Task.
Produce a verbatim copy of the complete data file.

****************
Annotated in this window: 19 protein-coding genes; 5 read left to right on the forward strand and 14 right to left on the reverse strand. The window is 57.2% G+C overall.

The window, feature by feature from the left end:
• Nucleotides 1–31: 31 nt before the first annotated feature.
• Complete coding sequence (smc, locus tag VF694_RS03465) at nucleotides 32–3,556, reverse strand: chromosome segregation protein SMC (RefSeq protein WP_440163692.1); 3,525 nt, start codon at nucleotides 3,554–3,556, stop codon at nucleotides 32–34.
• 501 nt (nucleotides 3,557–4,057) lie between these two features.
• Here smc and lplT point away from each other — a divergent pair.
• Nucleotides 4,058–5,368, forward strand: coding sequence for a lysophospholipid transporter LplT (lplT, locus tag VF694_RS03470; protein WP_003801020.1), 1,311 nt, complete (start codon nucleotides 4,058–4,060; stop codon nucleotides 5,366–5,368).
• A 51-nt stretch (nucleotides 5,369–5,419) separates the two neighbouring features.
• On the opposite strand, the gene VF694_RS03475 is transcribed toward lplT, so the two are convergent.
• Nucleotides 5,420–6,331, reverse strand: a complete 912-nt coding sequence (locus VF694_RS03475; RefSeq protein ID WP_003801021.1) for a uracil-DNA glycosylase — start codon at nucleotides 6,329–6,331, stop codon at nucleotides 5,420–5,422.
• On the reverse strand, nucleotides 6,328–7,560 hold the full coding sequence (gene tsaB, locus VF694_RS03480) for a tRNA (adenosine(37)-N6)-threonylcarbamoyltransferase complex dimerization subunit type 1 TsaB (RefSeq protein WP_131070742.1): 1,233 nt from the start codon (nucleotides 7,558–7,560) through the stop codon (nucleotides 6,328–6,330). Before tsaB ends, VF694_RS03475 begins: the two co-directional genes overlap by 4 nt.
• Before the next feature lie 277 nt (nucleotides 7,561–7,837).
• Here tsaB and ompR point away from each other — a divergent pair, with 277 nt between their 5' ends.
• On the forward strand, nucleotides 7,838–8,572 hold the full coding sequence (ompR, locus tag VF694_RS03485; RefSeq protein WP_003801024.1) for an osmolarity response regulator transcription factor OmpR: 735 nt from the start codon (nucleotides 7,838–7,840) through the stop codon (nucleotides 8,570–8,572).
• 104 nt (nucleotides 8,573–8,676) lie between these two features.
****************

Annotated in this window: 19 protein-coding genes; 5 read left to right on the forward strand and 14 right to left on the reverse strand. The window is 57.2% G+C overall.

The window, feature by feature from the left end:
• Nucleotides 1–31: 31 nt before the first annotated feature.
• Complete coding sequence (smc, locus tag VF694_RS03465) at nucleotides 32–3,556, reverse strand: chromosome segregation protein SMC (RefSeq protein WP_440163692.1); 3,525 nt, start codon at nucleotides 3,554–3,556, stop codon at nucleotides 32–34.
• 501 nt (nucleotides 3,557–4,057) lie between these two features.
• Here smc and lplT point away from each other — a divergent pair.
• Nucleotides 4,058–5,368, forward strand: coding sequence for a lysophospholipid transporter LplT (lplT, locus tag VF694_RS03470; protein WP_003801020.1), 1,311 nt, complete (start codon nucleotides 4,058–4,060; stop codon nucleotides 5,366–5,368).
• A 51-nt stretch (nucleotides 5,369–5,419) separates the two neighbouring features.
• On the opposite strand, the gene VF694_RS03475 is transcribed toward lplT, so the two are convergent.
• Nucleotides 5,420–6,331, reverse strand: a complete 912-nt coding sequence (locus VF694_RS03475; RefSeq protein ID WP_003801021.1) for a uracil-DNA glycosylase — start codon at nucleotides 6,329–6,331, stop codon at nucleotides 5,420–5,422.
• On the reverse strand, nucleotides 6,328–7,560 hold the full coding sequence (gene tsaB, locus VF694_RS03480) for a tRNA (adenosine(37)-N6)-threonylcarbamoyltransferase complex dimerization subunit type 1 TsaB (RefSeq protein WP_131070742.1): 1,233 nt from the start codon (nucleotides 7,558–7,560) through the stop codon (nucleotides 6,328–6,330). Before tsaB ends, VF694_RS03475 begins: the two co-directional genes overlap by 4 nt.
• Before the next feature lie 277 nt (nucleotides 7,561–7,837).
• Here tsaB and ompR point away from each other — a divergent pair, with 277 nt between their 5' ends.
• On the forward strand, nucleotides 7,838–8,572 hold the full coding sequence (ompR, locus tag VF694_RS03485; RefSeq protein WP_003801024.1) for an osmolarity response regulator transcription factor OmpR: 735 nt from the start codon (nucleotides 7,838–7,840) through the stop codon (nucleotides 8,570–8,572).
• 104 nt (nucleotides 8,573–8,676) lie between these two features.